“In August 2019, Chris Cherry, a professor in the Department of Civil and Environmental Engineering at the University of Tennessee, Knoxville was drawn to a 1966 copy of the industry publication Mining Congress Journal; his father-in-law had been in the industry and he thought it might be an interesting memento. Cherry flipped it open to a passage from James R. Garvey, who was the president of Bituminous Coal Research Inc., a now-defunct coal mining and processing research organization.”

“There is evidence that the amount of carbon dioxide in the earth’s atmosphere is increasing rapidly as a result of the combustion of fossil fuels,” wrote Garvey. “If the future rate of increase continues as it is at the present, it has been predicted that, because the CO2 envelope reduces radiation, the temperature of the earth’s atmosphere will increase and that vast changes in the climates of the earth will result.”

“Such changes in temperature will cause melting of the polar icecaps, which, in turn, would result in the inundation of many coastal cities, including New York and London,” he continued.
Yet as recently as 2015, Peabody Energy argued that carbon dioxide was a “benign gas essential for all life.” Peabody Energy is the largest private-sector coal company in the world and the largest producer of coal in the U.S.

“While the benefits of carbon dioxide are proven, the alleged risks of climate change are contrary to observed data, are based on admitted speculation, and lack adequate scientific basis,” the company wrote in a letter that year to the White House Council on Environmental Quality.

At the heart of Big Coal’s denial campaign was Fred Palmer, Peabody’s senior vice president of government relations from 2001 to 2015.

Peabody’s denialism would soon morph – as it became unsustainable to long-suppressed scrutiny – into variant arguments for “clean coal”.

If coal and mining are at the very heart of Australia’s psycho-geography: heroic, conquering, masculine, they are also at the heart of the extractivism and blind exploitation that is also at the heart of our ecological crisis, and its colonialism is no accident.

Yet all is not dark.

El País reports:

“Spain has taken just one year to reach a goal that was expected to require a decade. The government had predicted that by 2030 coal would no longer be used in power plants to generate electricity, yet this objective was all but achieved last year. The country has dramatically reduced its reliance on coal-fired power, and as a direct result, carbon dioxide (CO2) emissions from electricity generation fell 33.3% in 2019.”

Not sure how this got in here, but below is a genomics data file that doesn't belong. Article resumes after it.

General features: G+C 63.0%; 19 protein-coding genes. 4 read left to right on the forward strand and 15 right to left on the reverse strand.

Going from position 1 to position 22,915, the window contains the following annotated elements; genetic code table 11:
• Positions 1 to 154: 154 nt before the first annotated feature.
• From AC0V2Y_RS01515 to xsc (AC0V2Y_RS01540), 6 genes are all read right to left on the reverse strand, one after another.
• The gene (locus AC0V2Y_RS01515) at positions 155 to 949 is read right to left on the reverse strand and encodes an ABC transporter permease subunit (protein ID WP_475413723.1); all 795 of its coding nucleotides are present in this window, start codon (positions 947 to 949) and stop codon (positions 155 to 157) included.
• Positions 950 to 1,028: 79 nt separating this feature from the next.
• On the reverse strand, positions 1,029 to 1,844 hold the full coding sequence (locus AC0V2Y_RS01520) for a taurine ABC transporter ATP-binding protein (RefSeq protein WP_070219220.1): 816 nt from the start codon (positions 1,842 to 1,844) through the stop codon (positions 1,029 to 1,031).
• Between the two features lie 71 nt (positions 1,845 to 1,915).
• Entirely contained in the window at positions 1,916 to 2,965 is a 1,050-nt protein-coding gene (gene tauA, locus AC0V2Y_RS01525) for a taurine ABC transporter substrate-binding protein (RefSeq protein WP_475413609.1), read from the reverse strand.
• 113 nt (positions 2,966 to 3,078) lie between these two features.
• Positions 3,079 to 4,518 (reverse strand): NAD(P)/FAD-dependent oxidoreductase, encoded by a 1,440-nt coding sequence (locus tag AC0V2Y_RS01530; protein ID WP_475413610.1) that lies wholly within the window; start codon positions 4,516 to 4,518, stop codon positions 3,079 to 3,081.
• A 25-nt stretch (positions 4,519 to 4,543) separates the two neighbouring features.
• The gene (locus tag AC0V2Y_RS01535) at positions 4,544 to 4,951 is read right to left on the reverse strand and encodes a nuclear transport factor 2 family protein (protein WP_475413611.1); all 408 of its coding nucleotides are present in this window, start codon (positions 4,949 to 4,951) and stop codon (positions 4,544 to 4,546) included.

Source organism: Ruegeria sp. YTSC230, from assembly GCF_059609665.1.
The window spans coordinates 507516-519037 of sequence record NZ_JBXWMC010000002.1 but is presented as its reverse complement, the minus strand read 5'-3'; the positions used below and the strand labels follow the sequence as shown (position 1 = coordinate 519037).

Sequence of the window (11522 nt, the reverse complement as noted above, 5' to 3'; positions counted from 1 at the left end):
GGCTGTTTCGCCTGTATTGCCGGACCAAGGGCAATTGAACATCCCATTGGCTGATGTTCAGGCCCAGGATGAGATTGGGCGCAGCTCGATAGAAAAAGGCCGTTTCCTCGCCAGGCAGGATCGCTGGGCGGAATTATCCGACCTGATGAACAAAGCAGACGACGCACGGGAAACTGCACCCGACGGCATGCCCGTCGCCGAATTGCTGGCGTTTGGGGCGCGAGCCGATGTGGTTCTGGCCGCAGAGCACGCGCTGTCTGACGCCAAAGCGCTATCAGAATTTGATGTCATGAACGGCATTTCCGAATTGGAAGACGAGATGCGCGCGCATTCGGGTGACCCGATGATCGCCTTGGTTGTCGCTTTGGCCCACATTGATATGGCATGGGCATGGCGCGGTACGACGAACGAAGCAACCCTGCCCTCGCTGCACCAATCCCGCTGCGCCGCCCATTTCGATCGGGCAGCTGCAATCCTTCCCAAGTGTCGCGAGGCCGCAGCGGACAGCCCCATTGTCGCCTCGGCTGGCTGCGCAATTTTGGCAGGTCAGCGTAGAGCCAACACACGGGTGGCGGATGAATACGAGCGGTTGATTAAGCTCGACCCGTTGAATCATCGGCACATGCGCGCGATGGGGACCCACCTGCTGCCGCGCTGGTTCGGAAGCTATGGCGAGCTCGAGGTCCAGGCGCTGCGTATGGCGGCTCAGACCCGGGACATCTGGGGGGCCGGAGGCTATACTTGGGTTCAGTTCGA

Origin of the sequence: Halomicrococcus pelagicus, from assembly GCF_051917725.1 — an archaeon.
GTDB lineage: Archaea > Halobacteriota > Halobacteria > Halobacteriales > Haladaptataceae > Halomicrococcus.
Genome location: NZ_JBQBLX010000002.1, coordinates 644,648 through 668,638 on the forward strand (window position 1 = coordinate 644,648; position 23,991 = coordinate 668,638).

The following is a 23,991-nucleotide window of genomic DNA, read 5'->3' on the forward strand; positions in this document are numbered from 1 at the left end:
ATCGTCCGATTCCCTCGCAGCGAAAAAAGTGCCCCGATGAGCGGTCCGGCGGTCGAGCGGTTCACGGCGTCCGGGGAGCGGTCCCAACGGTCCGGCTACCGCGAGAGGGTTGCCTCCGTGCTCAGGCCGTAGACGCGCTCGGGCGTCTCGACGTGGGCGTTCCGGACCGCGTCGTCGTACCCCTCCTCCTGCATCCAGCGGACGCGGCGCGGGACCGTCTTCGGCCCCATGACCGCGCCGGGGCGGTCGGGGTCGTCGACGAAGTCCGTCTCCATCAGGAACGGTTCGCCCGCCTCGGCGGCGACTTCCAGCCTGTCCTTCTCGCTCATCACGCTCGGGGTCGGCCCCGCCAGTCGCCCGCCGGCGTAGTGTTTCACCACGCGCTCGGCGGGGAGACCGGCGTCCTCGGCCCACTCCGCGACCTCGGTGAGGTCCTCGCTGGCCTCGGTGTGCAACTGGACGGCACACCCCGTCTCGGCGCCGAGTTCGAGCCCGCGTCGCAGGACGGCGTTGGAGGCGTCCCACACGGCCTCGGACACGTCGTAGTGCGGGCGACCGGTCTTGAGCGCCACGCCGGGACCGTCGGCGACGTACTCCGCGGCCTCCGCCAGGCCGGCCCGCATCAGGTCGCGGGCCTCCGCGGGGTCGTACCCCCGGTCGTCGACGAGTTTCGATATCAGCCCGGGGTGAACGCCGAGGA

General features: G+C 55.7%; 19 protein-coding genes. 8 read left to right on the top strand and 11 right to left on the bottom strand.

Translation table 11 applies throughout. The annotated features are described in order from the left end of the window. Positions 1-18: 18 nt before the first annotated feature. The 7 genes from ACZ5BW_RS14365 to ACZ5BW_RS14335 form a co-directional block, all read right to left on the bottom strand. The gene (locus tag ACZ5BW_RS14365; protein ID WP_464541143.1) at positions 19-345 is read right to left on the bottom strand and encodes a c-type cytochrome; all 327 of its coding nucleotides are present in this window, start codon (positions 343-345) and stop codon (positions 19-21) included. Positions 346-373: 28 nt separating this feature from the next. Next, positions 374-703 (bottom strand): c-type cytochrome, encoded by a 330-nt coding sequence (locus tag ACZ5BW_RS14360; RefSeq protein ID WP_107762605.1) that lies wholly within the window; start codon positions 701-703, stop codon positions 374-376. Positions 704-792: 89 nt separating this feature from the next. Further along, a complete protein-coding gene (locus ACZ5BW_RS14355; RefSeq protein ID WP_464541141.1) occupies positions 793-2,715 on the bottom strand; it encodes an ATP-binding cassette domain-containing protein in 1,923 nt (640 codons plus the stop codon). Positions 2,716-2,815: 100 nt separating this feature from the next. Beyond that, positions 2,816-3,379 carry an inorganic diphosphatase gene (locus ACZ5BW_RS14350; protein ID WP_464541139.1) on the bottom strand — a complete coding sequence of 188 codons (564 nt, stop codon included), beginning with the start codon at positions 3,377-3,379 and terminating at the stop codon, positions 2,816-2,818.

Last year coal-powered thermal plants contributed less than 5% of all electricity generated in Spain – 85.6% less than in 2002, when coal power was at its peak.

Remarkably too, even coal-mad ole USA is shifting rapidly away from coal:

US power generation by energy source

These examples show how it is possible to rapidly move away from coal dependency.

Finally, some of the imagery and symbolism from mining is transposed in crisis to the firefighters. Both are hyper-masculine, heroic and nature-conquering. But another aspect of this is the iconography of Australia’s animals. Koalas are the new Polar bears.

Whilst Polar bears for years have been the environmental movement’s cuddly standard-bearer, neatly re-positioning the climate catastrophe into a crisis for animals elsewhere, so too do very cuddly-looking Koalas.

But focusing on these animals is some odd behaviour.

There’s a new meme of Koala adoption “What do you think of the koalas my friends and I have adopted?”

The climate crisis – a systemic failure of our economic system – is re-packaged as an issue of animal welfare. If only we can get water to the singed koala – all will be well.

Saving individual animals is much more manageable than creating a viable economy and facing the reality we are in.

Finally, the catastrophe exhibits the very adaptability that may be our downfall. In Sydney we see people in orange glow drinking beer on the beach with face masks to cope with the fumes.

A few years ago images circulated of Beijing so polluted the sunrise was broadcast on a giant screen instead. And here, from Katoomba, in New South Wales, the news journalist Tom Lowrey tweets:

“The smoke is so thick in Katoomba tourists are opting for photos with billboards, rather than the Three Sisters themselves.”

Tourists in Katoomba

If we can live with a simulacrum of places then we are over the edge into a new reality. Maybe we will choose that rather than change ourselves or demand system-change, we’ll just take travel the world taking pictures of what earth used to look like?

The Australian experience puts the relationship between colonialism and climate breakdown at the forefront of the global debate, and reminds us of the indigenous movements role in the fight for climate justice. It also speaks to our extreme alienation from the natural world and is “shocking” precisely because it is happening to “people like us” when the global south has been suffering for years without catching our gaze.